The GDR did some really bad things to their Olympic athletes. The GDR used the Olympics as a PR and marketing tool to try and gain national recognition by way of sending what were seemingly superior athletes to the games; (To be fair, all nations probably do), but the GDR cheated. They doped their athletes without the athletes knowledge sending unknowing cheats to represent their country in what was seemingly a "parade of horribles", or athletes with grotesquely modified bodies by way of anabolic steroids who went on to achieve dubious world records.
Later in life these same athletes developed cancers, heart ailments, fragile bones and in one case a heart wrenching seven miscarriages. [link]
All this nonsense ended in 1990 and now there is but one unified Germany, the FRG, that is thriving and successful. The FRG is going to compensate the former GDR athletes despite that they were doped under a different regime as outlined in this article. [link]
Chlorine: Biocide, chemical weapon, used in insecticides, dyestuffs and it plays havoc with skin, hair and possibly our immune systems!
So, these past few weeks I have been Googling chlorine alternatives and this here is an article at About.com which is as pro-ozone as I am now. [link] The ozone filtration, or airation zaps, the water off-hours or in closed-off standing pool nearby and filters the water back into the pool. When it is time to swim, the water consequentlylooks like a tide-pool in Bermuda. No asthma risk, viral/bacterial, or perhaps cancer risk whatsoever. The water becomes essentially untainted or fresh. Look at that water in the photo. That pool is the Macau Aquatics Center in China.
Another interesting comparison chart I found plays up the difference between ozone and chlorine. [link] Caveat: This firm sells ozone systems.
There are other chemical alternatives such as brine and saline but I am sold on Ozone. Every article I have read points to it as the safest, most healthy way to swim. Ipso facto, chlorine is a biocide. Read as it kills all life and we are swimming in gallons of it almost everyday. We should seek this as an alternative.
Tuesday, December 12, 2006
You can't get any more So Cal than Kaitlin Sandeno: El Toro High School, the University of Southern California, and she will be swimming at the Long Beach Grand Prix, taking place January 12-15, at the Belmont Plaza Olympic Pool. Here is where you can get ticket information: [link]
Erik Vendt, is another So Cal local boy too, but you have my permission to cheer Phelps and Keller.
Monday, December 11, 2006
This is an old story from almost two-and-a-half years ago but keep it on your radar since the technology is not only here but it is cheaper to produce.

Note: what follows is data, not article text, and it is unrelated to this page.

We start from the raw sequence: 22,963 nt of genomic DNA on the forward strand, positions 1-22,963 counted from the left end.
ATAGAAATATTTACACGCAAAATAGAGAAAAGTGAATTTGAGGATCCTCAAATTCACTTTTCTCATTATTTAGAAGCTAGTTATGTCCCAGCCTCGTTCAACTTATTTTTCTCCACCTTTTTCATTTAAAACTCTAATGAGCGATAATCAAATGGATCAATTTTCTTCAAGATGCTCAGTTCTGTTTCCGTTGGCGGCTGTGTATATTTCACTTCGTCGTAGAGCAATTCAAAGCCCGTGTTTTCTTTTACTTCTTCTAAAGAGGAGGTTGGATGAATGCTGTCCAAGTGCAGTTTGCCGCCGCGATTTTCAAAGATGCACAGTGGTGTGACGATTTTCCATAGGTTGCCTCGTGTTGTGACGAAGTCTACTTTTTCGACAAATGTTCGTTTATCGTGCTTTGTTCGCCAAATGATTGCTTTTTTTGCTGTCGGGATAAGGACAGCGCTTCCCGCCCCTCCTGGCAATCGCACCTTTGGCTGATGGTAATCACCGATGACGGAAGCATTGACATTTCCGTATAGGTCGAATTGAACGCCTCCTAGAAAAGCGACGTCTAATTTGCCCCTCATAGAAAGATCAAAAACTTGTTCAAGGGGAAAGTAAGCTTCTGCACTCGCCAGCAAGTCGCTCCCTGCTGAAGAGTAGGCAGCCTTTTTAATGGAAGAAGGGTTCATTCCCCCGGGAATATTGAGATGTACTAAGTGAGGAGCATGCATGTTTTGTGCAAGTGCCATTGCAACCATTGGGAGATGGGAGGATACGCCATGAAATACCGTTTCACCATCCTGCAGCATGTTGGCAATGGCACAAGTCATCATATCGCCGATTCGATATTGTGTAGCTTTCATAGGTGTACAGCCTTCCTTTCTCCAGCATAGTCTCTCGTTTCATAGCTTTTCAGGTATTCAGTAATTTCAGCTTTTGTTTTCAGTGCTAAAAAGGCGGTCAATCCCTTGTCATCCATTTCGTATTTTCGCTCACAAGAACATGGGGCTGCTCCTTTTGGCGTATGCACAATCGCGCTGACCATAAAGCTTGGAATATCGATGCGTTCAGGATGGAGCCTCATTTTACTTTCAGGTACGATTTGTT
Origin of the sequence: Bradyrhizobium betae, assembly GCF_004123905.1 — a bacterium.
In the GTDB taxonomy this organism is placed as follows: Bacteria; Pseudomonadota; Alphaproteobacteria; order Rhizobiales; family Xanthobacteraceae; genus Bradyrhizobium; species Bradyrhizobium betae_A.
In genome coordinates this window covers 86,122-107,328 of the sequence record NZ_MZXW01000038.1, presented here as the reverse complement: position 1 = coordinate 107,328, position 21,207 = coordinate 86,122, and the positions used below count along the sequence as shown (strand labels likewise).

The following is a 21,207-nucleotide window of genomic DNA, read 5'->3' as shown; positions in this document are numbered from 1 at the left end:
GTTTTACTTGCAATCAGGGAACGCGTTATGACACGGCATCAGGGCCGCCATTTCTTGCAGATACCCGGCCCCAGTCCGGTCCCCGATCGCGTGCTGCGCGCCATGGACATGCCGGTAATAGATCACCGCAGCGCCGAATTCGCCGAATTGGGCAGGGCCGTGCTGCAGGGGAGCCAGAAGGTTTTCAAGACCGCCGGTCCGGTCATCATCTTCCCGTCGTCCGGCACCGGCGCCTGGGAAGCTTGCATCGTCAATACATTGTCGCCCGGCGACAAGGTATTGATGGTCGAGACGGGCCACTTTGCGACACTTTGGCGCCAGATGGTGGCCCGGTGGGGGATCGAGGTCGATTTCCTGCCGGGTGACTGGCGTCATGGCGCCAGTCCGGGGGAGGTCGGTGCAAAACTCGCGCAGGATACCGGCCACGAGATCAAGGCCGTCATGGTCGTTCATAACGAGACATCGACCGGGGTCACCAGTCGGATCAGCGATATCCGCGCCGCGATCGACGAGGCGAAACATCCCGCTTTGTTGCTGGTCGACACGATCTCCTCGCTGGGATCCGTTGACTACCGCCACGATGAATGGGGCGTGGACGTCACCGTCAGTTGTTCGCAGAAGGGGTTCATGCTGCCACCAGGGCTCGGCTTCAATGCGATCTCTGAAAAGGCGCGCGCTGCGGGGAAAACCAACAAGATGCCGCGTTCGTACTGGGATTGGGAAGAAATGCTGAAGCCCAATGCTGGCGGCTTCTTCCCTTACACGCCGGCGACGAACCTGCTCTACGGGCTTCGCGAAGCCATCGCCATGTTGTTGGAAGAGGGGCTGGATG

Katie Williams was an engineering student at London's Brunel University; (AWESOME engineering and design department), and she created these kick-ass goggles, or more of a British way of saying it, has created a pair of "smart goggles" for swimmers that log lengths and time. They do so by the using the gravity created, or the spinning motion of your flip turns as the benchmark for when a lap is completed
These goggles would be so illegal at a meet but maybe they shouldn't be. They have no hydrodynamic effect like suits and they allow you to push yourself or maintain a pace. [CNN link] [Way Odd link]
Sunday, December 10, 2006
I was so distracted by the European Short Course Meters Championships that I forgot to pay attention to the Australians and the Asian Games as well.
The Australian press loves conflict. The Gold Coast Weekend Bulletin stated that, "Grant Hackett makes a challenge" but when you read the article it is nothing short of Grant "talkin' story" about how the Australian team will magically coalesce into a dominating force come Worlds next March. Here are the TELSTRA Australia Swimming Championship Results. Grant swam a 14:56 in the 1500 with retiree Ian Thorpe looking on. Though he swam 22 seconds "slower" than his world record, no one has swam faster than that this year.
My take: I suspect both the Australian women's team, and their men's team are going to have problems with both the Europeans, and a real strong American team. Stick a fork in the so called Australian dominance of swimming, it just won't happen.
The Asian Games Swim results produced nothing for the Americans to lose sleep over whatsoever. Period!
The rivalry between Japan and China is worse than the Giants-Dodgers rivalry. No, that's not accurate enough. It's more like the Soviet Union and the United States. A scary fact as of late is that the Chinese have not been sending their best swimmers to international meets. In fact nobody knows who their best swimmers are. Now, why is this? I suspect the real team will not emerge from hiding till 9 months before the Olympics coinciding with the FINA drug testing deadline for potential or eligible athletes for Beijing.
Saturday, December 09, 2006
Love, Politics, cold hard cash, and another world record for Laure Manaudou